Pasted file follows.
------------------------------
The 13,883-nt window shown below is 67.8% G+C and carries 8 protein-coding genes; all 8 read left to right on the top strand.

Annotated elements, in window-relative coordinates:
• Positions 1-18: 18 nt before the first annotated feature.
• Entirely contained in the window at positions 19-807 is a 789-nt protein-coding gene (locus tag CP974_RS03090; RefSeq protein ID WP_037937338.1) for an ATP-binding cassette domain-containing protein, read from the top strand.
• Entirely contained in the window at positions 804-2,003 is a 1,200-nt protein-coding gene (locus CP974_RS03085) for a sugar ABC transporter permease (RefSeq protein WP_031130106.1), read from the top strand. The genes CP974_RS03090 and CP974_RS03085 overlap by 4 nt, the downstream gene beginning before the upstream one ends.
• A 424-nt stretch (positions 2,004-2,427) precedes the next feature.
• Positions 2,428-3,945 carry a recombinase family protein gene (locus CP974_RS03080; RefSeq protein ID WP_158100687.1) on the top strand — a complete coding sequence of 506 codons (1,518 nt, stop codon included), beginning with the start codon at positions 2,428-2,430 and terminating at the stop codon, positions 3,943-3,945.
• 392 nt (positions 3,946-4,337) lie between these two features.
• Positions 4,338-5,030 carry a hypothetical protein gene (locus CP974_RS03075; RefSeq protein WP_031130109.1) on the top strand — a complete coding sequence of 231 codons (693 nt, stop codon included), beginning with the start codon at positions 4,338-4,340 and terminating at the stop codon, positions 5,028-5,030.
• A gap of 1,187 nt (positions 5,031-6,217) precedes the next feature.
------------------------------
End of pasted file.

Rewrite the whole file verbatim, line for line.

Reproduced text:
The 13,883-nt window shown below is 67.8% G+C and carries 8 protein-coding genes; all 8 read left to right on the top strand.

Annotated elements, in window-relative coordinates:
• Positions 1-18: 18 nt before the first annotated feature.
• Entirely contained in the window at positions 19-807 is a 789-nt protein-coding gene (locus tag CP974_RS03090; RefSeq protein ID WP_037937338.1) for an ATP-binding cassette domain-containing protein, read from the top strand.
• Entirely contained in the window at positions 804-2,003 is a 1,200-nt protein-coding gene (locus CP974_RS03085) for a sugar ABC transporter permease (RefSeq protein WP_031130106.1), read from the top strand. The genes CP974_RS03090 and CP974_RS03085 overlap by 4 nt, the downstream gene beginning before the upstream one ends.
• A 424-nt stretch (positions 2,004-2,427) precedes the next feature.
• Positions 2,428-3,945 carry a recombinase family protein gene (locus CP974_RS03080; RefSeq protein ID WP_158100687.1) on the top strand — a complete coding sequence of 506 codons (1,518 nt, stop codon included), beginning with the start codon at positions 2,428-2,430 and terminating at the stop codon, positions 3,943-3,945.
• 392 nt (positions 3,946-4,337) lie between these two features.
• Positions 4,338-5,030 carry a hypothetical protein gene (locus CP974_RS03075; RefSeq protein WP_031130109.1) on the top strand — a complete coding sequence of 231 codons (693 nt, stop codon included), beginning with the start codon at positions 4,338-4,340 and terminating at the stop codon, positions 5,028-5,030.
• A gap of 1,187 nt (positions 5,031-6,217) precedes the next feature.